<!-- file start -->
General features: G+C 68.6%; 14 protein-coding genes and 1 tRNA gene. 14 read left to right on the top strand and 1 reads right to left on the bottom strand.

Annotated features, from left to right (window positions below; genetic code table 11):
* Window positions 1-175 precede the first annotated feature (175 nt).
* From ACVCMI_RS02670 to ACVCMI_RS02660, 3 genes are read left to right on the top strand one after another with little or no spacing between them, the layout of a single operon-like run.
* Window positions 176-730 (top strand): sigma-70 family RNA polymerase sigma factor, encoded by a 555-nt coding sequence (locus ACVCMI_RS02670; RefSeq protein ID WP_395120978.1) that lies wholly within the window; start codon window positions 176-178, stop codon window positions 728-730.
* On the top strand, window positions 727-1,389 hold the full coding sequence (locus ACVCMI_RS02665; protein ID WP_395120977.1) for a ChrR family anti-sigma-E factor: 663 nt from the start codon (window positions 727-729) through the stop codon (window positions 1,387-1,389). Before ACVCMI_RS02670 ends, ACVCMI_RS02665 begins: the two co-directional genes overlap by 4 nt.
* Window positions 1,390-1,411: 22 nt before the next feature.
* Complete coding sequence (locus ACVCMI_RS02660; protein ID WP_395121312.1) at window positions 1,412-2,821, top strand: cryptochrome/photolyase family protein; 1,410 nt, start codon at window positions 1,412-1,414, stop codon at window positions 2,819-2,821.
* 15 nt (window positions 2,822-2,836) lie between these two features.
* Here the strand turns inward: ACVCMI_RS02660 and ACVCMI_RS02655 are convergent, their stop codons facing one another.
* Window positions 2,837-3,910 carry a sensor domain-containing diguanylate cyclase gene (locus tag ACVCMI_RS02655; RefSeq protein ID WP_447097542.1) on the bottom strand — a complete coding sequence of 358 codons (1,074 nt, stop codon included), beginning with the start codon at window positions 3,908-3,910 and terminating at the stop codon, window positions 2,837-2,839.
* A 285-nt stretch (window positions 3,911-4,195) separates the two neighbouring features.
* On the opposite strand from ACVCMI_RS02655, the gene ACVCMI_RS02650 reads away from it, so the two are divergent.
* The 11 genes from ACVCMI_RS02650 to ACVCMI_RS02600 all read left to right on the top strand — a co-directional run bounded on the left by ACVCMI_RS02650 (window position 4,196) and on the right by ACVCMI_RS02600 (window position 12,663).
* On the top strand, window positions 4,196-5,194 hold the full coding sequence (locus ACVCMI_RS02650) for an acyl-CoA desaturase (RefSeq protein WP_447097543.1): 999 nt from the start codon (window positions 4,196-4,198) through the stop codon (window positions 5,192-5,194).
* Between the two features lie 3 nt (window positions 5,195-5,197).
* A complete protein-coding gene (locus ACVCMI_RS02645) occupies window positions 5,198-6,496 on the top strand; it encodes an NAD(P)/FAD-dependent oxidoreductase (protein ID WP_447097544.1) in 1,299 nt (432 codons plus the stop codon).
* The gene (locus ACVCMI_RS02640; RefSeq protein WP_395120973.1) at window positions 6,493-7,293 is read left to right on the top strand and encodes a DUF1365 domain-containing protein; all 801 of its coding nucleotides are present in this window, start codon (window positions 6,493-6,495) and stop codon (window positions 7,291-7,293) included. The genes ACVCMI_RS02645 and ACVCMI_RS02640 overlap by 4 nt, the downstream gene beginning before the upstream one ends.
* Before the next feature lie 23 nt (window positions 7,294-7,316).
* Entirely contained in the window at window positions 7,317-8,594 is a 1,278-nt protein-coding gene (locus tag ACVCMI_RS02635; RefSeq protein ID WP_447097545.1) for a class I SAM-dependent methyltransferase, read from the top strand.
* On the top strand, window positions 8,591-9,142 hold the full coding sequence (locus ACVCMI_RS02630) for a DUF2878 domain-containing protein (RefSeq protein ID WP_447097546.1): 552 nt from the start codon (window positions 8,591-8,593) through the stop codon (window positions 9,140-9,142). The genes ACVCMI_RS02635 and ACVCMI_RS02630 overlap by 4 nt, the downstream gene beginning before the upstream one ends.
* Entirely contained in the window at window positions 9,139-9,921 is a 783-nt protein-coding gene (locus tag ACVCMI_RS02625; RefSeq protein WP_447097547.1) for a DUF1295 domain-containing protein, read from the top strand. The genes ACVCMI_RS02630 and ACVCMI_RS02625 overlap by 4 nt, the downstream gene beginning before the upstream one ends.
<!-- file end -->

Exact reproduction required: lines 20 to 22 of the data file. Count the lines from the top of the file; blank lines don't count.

* Entirely contained in the window at window positions 7,317-8,594 is a 1,278-nt protein-coding gene (locus tag ACVCMI_RS02635; RefSeq protein ID WP_447097545.1) for a class I SAM-dependent methyltransferase, read from the top strand.
* On the top strand, window positions 8,591-9,142 hold the full coding sequence (locus ACVCMI_RS02630) for a DUF2878 domain-containing protein (RefSeq protein ID WP_447097546.1): 552 nt from the start codon (window positions 8,591-8,593) through the stop codon (window positions 9,140-9,142). The genes ACVCMI_RS02635 and ACVCMI_RS02630 overlap by 4 nt, the downstream gene beginning before the upstream one ends.
* Entirely contained in the window at window positions 9,139-9,921 is a 783-nt protein-coding gene (locus tag ACVCMI_RS02625; RefSeq protein WP_447097547.1) for a DUF1295 domain-containing protein, read from the top strand. The genes ACVCMI_RS02630 and ACVCMI_RS02625 overlap by 4 nt, the downstream gene beginning before the upstream one ends.